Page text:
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How To Survive Daylight Saving Time

We’ve gathered some foolproof steps to get you settled into Daylight Saving Time and back to your regular routine.

Mar 14, 2021

Resetting your clocks for Daylight Saving Time can be a major setback for your sleep schedule. Especially when you “Spring Forward” and lose an hour of sleep in March, the time change can majorly disrupt your daily routine. That’s why it pays to know what things you can do ahead of time to combat the adverse effects of DST.

Since we’re all about making sure you get the best sleep possible, we’ve gathered some foolproof steps to help get you through the next Daylight Saving Time. From forging a relaxing pre-bedtime plan to simply adding a few minutes of cardio to your usual workout routine, here are seven ways to survive DST like a pro.

Promise yourself a solid 8 hours of sleep
Getting an adequate amount of sleep every night is by far the most important you can do ease the blow of DST. Even if you’re preparing to gain an extra hour, having a solid sleep schedule in place will allow you to plan accordingly. At least one week before Daylight Saving Time begins,  establish a firm bedtime based on the upcoming time change—work backwards 78 hours from the time you need to get up and then add or subtract an hour—to ensure the switch up won’t mess with your sleep schedule.



Add at least 15 minutes of exercise to your day
Whether it’s walking to work or taking in an extra round of cardio at the gym, a little bit of exercise will go a long way in easing you through Daylight Saving Time. Along with relieving stress and anxiety, adding fifteen minutes of exercise to your daily routine before and during the week of DST will help expend energy—especially if you just gained an hour—and fall asleep at your set bedtime.

Eat well (and not too late)
Not only will eating poorly less than two hours before bedtime keep you awake, it will totally mess up your metabolism the next day, too. Eat plenty of fresh fruits, leafy greens, and healthy protein throughout the day so you’ll stay full and won’t struggle with sleep issues—or weight gain—once the time changes.

Double-check your upcoming appointments
Once your sleep schedule is down, all you have left to worry about before Daylight Saving Time are the technicalities. If you have any meetings or appointments the Sunday or Monday following DST, double check that the time still works and that more importantly, the person you’re seeing remembers the time change!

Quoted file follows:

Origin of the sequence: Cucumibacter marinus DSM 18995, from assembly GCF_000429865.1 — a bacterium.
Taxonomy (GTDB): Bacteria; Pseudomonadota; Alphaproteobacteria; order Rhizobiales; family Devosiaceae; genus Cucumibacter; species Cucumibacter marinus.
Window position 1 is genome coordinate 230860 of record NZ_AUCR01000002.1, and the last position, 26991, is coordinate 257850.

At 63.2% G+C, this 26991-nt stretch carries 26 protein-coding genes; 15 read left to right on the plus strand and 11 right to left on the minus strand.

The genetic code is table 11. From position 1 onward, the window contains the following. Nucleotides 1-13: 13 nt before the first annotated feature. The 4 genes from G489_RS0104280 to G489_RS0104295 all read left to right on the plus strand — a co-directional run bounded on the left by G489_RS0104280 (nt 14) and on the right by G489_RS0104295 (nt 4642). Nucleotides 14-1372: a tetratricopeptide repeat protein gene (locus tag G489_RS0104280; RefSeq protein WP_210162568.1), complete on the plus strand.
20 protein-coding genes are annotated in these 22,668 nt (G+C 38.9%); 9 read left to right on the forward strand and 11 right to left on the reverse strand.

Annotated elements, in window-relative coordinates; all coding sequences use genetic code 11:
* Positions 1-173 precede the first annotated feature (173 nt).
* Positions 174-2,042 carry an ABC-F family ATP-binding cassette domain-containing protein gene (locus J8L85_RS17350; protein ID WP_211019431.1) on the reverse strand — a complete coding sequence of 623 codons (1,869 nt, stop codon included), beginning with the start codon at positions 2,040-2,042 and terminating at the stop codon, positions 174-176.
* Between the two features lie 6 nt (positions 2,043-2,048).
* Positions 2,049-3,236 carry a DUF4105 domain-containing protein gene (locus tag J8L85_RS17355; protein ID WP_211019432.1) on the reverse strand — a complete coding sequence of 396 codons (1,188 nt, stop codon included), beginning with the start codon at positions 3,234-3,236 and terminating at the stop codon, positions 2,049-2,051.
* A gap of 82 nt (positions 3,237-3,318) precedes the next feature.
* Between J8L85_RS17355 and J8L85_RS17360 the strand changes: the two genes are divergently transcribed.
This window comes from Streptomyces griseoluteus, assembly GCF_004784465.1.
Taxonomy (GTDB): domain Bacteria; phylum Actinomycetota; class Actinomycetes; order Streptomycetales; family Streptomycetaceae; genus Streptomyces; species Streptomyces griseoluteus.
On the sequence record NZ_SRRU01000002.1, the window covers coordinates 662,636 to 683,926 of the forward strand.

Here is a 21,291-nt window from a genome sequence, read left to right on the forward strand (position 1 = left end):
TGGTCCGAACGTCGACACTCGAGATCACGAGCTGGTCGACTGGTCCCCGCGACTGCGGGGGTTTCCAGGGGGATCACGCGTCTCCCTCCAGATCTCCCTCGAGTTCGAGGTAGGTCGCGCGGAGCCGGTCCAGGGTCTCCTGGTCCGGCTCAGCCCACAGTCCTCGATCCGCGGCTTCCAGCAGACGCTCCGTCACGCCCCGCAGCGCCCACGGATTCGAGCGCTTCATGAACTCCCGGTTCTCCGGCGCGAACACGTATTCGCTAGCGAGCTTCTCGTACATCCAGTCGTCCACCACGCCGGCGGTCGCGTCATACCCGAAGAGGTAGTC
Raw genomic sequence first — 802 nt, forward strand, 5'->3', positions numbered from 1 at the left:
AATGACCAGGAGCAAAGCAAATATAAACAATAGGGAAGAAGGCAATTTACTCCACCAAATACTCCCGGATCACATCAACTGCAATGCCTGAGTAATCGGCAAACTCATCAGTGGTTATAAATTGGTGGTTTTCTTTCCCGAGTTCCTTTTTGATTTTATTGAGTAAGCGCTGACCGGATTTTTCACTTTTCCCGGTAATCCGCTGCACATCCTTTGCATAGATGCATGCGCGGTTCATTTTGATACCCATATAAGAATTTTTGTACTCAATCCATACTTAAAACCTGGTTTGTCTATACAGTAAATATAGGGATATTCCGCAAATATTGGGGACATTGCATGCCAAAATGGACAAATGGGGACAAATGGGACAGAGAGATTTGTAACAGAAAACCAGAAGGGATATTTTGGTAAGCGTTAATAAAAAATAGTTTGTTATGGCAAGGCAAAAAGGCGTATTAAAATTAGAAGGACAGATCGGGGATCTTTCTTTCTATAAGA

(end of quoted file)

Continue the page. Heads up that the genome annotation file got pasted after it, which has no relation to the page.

Create a nightly wind-down routine
The best way to guarantee a good night’s sleep is to have some kind of relaxing routine that helps you to unwind before bedtime. Two hours before bed, do something that forces you to chill out—take a bath, do yoga, read a few pages of a book—to get your body and brain into wind-down mode so you can stick to your sleep schedule despite DST.



Don't oversleep
Although an extra hour of sleep might seem enticing, DST in the Fall is not the time to score some ZZZs.  Just like losing an hour of sleep can lead to sleep deprivation, oversleeping can leave you feeling groggy and make it hard to fall asleep on time the rest of the week.

Make sure you change your clocks - all of them!
While most of our phones, laptops, and other digitally advanced electronic devices adjust to the time change of DST on their own, that doesn’t mean your analog bases are covered. Remember to change your microwave, alarm, car, and in some cases television clocks the night before Daylight Saving Time so you don’t get confused about timing come Monday.

Although Daylight Saving Time can be a real setback for your daily schedule, there are still plenty of ways to breeze through the time change.  So next time you find yourself fretting over DST, take some action in advance and spare yourself the unnecessary stress (and score a good night’s sleep instead). 


Written by Caroline Biggs

Caroline is a writer living in New York City. She contributes regularly to publications including The New York Times, AD, and Apartment Therapy. When she’s not covering the latest in art, interiors, and design, she’s usually playing music, watering (and talking to) her plants, or hanging with her rescue bunnies, Daisy and Daffodil. You can find more of her work at carolinecameronb.com.

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